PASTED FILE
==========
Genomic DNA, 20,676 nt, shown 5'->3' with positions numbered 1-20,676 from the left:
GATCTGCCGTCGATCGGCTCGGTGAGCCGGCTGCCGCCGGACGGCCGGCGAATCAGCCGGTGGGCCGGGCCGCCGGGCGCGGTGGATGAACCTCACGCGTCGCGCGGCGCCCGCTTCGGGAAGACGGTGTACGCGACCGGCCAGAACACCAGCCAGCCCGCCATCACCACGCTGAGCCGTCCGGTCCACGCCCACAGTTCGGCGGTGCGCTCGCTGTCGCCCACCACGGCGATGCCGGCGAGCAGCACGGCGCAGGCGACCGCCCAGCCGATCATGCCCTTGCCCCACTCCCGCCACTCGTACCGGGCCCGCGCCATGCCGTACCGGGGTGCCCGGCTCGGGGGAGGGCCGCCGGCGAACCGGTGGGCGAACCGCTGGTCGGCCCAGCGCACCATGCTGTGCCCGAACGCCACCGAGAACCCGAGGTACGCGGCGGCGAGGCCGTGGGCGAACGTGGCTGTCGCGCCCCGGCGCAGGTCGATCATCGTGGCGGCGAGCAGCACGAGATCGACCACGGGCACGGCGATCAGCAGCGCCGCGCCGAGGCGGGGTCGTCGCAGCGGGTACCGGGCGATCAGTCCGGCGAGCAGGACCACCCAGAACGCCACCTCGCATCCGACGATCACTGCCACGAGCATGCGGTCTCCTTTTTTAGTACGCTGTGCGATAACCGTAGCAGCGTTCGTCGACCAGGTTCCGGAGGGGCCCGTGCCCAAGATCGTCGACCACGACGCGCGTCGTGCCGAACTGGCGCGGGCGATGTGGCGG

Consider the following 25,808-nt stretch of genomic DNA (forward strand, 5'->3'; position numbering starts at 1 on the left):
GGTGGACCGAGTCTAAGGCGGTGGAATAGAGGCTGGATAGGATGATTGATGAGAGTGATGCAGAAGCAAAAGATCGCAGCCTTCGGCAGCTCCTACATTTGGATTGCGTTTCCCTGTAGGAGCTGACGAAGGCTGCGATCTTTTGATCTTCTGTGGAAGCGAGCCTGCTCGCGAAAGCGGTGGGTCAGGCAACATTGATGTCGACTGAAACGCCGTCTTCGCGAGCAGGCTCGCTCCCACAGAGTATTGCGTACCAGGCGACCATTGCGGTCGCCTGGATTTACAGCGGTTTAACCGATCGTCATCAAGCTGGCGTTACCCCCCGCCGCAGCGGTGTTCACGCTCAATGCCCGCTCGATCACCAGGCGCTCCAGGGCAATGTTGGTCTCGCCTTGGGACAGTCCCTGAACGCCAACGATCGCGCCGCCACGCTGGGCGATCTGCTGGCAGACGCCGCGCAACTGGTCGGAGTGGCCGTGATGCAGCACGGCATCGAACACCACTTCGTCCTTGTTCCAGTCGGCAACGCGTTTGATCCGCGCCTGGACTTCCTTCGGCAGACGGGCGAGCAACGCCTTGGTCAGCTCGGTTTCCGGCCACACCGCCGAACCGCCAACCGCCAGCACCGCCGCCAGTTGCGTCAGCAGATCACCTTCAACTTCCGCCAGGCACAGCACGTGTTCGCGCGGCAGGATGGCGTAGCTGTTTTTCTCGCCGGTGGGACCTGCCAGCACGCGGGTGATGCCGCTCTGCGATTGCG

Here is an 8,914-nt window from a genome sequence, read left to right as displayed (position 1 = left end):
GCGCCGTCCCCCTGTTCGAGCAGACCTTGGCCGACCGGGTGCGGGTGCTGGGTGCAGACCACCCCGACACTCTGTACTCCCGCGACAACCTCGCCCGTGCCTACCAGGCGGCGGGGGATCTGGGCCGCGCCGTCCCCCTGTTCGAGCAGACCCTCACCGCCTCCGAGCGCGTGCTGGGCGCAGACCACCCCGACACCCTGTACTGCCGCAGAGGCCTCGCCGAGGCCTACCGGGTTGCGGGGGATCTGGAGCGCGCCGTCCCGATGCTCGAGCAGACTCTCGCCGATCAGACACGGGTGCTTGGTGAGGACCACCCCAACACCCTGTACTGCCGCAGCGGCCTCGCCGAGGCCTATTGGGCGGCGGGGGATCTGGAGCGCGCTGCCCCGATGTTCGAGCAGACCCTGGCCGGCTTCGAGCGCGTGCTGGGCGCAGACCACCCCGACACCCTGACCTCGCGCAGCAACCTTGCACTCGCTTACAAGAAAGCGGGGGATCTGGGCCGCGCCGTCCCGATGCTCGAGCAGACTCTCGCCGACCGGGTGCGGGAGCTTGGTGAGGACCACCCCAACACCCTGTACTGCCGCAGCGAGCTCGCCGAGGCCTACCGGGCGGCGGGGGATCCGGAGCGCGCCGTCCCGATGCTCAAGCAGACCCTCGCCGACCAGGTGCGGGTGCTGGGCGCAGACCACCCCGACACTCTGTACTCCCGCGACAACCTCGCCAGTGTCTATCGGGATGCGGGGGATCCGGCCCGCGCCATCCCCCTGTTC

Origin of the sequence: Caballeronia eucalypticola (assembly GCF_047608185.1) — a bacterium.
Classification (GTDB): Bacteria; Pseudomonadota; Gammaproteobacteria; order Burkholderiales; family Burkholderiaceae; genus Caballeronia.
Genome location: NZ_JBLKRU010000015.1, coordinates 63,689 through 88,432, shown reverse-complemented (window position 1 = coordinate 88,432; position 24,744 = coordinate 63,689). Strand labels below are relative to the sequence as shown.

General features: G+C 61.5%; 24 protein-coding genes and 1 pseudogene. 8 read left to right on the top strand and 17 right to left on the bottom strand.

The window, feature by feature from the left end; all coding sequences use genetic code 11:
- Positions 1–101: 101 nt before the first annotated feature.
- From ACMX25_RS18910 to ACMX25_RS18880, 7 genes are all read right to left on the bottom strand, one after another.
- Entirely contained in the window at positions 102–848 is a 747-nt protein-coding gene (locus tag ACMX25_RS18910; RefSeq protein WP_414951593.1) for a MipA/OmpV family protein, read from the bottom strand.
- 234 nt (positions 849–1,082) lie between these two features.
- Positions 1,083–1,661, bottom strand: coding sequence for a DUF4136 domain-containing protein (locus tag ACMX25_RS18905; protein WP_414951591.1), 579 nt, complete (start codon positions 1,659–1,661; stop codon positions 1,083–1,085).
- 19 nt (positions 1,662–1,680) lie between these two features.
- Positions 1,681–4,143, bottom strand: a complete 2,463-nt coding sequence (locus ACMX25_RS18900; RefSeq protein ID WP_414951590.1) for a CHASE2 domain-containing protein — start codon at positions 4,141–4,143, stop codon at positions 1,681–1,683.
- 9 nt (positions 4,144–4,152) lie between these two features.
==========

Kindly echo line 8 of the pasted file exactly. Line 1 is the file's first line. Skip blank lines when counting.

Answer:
Classification (GTDB): Bacteria; Pseudomonadota; Gammaproteobacteria; order Burkholderiales; family Burkholderiaceae; genus Caballeronia.